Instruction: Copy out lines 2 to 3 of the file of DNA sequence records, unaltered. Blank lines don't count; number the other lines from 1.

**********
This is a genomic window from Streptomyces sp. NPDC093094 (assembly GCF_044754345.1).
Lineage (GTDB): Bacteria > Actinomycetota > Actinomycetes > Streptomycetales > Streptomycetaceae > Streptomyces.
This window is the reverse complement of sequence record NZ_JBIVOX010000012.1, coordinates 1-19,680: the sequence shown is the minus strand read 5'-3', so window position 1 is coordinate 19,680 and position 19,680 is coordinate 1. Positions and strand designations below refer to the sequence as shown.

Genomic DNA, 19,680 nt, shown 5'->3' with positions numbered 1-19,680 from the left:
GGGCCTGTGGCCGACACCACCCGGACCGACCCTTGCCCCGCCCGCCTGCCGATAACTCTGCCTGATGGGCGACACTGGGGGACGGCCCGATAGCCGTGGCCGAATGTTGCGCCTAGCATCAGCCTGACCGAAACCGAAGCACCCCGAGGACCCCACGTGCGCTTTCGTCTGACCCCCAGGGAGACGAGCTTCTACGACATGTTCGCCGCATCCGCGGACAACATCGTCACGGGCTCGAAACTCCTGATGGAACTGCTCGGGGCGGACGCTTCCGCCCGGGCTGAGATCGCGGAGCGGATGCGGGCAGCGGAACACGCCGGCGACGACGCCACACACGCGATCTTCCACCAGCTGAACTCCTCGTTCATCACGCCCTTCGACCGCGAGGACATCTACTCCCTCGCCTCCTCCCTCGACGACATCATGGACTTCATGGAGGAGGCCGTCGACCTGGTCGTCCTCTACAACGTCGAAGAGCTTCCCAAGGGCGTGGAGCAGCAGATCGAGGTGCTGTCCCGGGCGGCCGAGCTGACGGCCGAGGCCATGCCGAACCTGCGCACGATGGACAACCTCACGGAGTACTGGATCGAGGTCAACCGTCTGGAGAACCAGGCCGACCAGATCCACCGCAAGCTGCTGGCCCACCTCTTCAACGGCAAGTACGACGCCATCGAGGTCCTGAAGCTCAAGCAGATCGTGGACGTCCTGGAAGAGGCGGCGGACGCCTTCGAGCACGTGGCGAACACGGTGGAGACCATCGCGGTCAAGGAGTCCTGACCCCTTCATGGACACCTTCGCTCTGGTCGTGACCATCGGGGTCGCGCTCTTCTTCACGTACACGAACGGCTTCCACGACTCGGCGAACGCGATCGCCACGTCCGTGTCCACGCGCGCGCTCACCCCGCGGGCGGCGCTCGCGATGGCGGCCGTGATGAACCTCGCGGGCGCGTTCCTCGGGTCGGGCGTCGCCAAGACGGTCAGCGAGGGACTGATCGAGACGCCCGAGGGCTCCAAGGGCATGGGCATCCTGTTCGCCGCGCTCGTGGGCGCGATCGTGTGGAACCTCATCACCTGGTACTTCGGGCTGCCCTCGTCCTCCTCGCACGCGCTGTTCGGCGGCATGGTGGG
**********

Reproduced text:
Lineage (GTDB): Bacteria > Actinomycetota > Actinomycetes > Streptomycetales > Streptomycetaceae > Streptomyces.
This window is the reverse complement of sequence record NZ_JBIVOX010000012.1, coordinates 1-19,680: the sequence shown is the minus strand read 5'-3', so window position 1 is coordinate 19,680 and position 19,680 is coordinate 1. Positions and strand designations below refer to the sequence as shown.